New Legislation Aims to Clarify Question on Driver’s License Application about Organ Donation
On Wednesday the Nebraska Legislature passed LB47, a bill that will amend the wording on the driver’s license application and retain the individual’s donor designation even if their license expires.
Previously, when applying for a license, applicants were asked “Do you wish to be an organ and tissue donor?” Now, the question will read “Do you wish to include your name in the donor registry of Nebraska and donate your organs and tissues at the time of your death.”
“The new language highlights two important components of donation—the donor registry of Nebraska and the fact that you’re signing up to be an organ donor after your death,” said Kyle Herber, President and CEO of Nebraska Organ Recovery. The donor registry of Nebraska is the database that contains all of the names of Nebraskans who have indicated a desire to be an organ, eye and tissue donor. When someone has died and the circumstances for donation are met, the donor registry is checked to verify if the individual has registered or not. In Nebraska, if the individual is registered, donation will automatically move forward. If the individual is not registered, family will be approached to authorize donation. “Joining the donor registry takes the burden off of the family,” said Herber. “In a very trying time, family members don’t have to worry if they are making a decision that their loved one would or would not want.”
Registrations from the driver’s license application account for 98% of the donor registry. Individuals can also sign up on the Nebraska Organ Recovery website.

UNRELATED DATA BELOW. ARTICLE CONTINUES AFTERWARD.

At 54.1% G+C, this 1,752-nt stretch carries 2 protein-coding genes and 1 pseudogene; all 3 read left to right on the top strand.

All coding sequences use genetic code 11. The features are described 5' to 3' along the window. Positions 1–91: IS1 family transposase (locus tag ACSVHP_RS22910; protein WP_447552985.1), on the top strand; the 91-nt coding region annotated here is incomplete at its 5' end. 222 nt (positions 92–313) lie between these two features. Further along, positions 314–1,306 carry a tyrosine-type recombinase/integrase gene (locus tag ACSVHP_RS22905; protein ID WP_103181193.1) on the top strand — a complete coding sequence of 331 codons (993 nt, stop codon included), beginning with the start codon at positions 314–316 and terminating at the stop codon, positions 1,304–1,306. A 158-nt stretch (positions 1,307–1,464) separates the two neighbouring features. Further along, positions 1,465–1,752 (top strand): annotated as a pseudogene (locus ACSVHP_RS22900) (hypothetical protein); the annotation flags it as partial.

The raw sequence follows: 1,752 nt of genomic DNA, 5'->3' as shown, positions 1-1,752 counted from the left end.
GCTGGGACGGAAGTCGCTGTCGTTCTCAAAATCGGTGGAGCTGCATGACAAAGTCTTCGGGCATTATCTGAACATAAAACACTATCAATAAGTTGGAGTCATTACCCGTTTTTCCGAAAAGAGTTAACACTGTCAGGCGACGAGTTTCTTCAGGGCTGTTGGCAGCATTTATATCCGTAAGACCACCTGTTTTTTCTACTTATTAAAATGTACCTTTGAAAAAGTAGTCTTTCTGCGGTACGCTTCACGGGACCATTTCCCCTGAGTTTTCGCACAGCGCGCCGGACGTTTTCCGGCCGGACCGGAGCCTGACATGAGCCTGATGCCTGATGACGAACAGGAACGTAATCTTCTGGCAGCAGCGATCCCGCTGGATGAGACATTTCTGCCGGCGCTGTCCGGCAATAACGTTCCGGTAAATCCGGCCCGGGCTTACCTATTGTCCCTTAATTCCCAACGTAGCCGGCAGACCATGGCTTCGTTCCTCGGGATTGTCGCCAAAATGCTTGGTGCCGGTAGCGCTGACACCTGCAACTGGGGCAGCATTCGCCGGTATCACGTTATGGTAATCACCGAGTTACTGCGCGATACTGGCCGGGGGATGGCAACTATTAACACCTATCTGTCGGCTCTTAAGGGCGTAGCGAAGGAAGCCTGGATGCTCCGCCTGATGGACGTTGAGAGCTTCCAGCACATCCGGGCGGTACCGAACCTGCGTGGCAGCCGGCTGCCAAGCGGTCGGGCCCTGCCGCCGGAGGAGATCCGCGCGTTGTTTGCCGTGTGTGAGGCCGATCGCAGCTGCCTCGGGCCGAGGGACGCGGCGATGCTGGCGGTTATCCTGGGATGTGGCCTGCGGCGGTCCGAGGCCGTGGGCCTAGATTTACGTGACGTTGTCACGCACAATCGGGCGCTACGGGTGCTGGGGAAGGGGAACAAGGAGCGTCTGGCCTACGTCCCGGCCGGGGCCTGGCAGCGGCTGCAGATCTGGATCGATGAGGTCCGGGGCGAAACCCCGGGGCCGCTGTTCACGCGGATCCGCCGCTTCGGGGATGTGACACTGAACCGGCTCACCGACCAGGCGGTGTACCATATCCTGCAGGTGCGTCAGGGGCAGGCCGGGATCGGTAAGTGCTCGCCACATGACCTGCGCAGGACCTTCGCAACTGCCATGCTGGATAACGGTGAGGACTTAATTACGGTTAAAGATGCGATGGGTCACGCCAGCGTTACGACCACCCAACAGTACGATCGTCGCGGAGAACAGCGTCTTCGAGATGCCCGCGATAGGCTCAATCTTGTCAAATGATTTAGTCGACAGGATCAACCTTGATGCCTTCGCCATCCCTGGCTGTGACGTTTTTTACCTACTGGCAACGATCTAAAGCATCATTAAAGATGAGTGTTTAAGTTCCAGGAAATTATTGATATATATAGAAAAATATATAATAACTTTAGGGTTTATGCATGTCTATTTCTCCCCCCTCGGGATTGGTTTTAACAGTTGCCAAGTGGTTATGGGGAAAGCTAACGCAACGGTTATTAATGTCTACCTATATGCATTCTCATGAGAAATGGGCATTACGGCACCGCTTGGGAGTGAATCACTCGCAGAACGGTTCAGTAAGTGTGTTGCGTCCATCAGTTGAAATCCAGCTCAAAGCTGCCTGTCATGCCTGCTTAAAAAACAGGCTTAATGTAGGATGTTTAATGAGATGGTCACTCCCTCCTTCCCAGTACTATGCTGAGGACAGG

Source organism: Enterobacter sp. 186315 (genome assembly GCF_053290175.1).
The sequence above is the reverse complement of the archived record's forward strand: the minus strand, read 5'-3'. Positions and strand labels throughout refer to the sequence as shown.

The other change in the statute clarifies that donation will happen after the individual’s death. Living donation—providing a kidney or partial lung or liver to someone else—is becoming more prevalent in the United States. Individuals healthy enough to donate can decide to be a living donor, normally at the request of a family member or friend who is in need of a transplant. Joining the donor registry of Nebraska does not indicate a desire to be a living donor.
An additional component of the bill aimed at making the donation question mandatory on the driver’s license application did not make it into the approved version of the bill. “Many states now require applicants to decide if they want to be a donor when they get their license,” said Herber, “and those states have seen an increase in residents who join the registry.” Herber expressed disappointment that the full version of the bill did not pass, but said Nebraska Organ Recovery will continue to encourage the change in the future.
“Research has indicated that 95% of citizens support donation, yet the percentage of Americans registered is just over 50%,” said Herber. He hopes the new language will clear up any confusion about donation that may be preventing Nebraskans from joining the registry.
2015 was a record-breaking year for donation in Nebraska and the United States. Although donation rates are up, the number of organs available for transplant falls far short of meeting the need. Currently over 120,000 individuals are on the waiting list for a life-saving transplant. 30,973 transplants were performed last year.
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